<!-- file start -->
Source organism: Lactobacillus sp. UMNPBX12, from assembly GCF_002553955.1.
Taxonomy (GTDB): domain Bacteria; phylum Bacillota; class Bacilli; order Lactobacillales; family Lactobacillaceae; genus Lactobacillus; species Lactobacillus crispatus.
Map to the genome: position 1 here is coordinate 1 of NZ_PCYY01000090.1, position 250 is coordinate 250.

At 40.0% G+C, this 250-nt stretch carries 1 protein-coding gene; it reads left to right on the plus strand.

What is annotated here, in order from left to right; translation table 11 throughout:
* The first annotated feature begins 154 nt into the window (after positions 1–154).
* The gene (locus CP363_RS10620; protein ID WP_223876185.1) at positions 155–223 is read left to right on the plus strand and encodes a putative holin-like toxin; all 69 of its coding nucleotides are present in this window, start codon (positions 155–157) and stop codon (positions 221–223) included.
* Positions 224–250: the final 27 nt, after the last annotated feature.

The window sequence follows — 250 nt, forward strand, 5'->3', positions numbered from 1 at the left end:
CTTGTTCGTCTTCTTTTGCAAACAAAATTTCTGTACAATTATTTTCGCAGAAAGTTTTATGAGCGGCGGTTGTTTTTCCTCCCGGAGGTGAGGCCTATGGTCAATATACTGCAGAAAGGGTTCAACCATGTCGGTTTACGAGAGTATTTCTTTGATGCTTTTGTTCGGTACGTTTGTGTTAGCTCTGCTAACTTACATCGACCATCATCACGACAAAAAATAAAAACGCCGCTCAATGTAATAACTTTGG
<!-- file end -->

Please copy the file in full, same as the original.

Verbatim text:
Source organism: Lactobacillus sp. UMNPBX12, from assembly GCF_002553955.1.
Taxonomy (GTDB): domain Bacteria; phylum Bacillota; class Bacilli; order Lactobacillales; family Lactobacillaceae; genus Lactobacillus; species Lactobacillus crispatus.
Map to the genome: position 1 here is coordinate 1 of NZ_PCYY01000090.1, position 250 is coordinate 250.

At 40.0% G+C, this 250-nt stretch carries 1 protein-coding gene; it reads left to right on the plus strand.

What is annotated here, in order from left to right; translation table 11 throughout:
* The first annotated feature begins 154 nt into the window (after positions 1–154).
* The gene (locus CP363_RS10620; protein ID WP_223876185.1) at positions 155–223 is read left to right on the plus strand and encodes a putative holin-like toxin; all 69 of its coding nucleotides are present in this window, start codon (positions 155–157) and stop codon (positions 221–223) included.
* Positions 224–250: the final 27 nt, after the last annotated feature.

The window sequence follows — 250 nt, forward strand, 5'->3', positions numbered from 1 at the left end:
CTTGTTCGTCTTCTTTTGCAAACAAAATTTCTGTACAATTATTTTCGCAGAAAGTTTTATGAGCGGCGGTTGTTTTTCCTCCCGGAGGTGAGGCCTATGGTCAATATACTGCAGAAAGGGTTCAACCATGTCGGTTTACGAGAGTATTTCTTTGATGCTTTTGTTCGGTACGTTTGTGTTAGCTCTGCTAACTTACATCGACCATCATCACGACAAAAAATAAAAACGCCGCTCAATGTAATAACTTTGG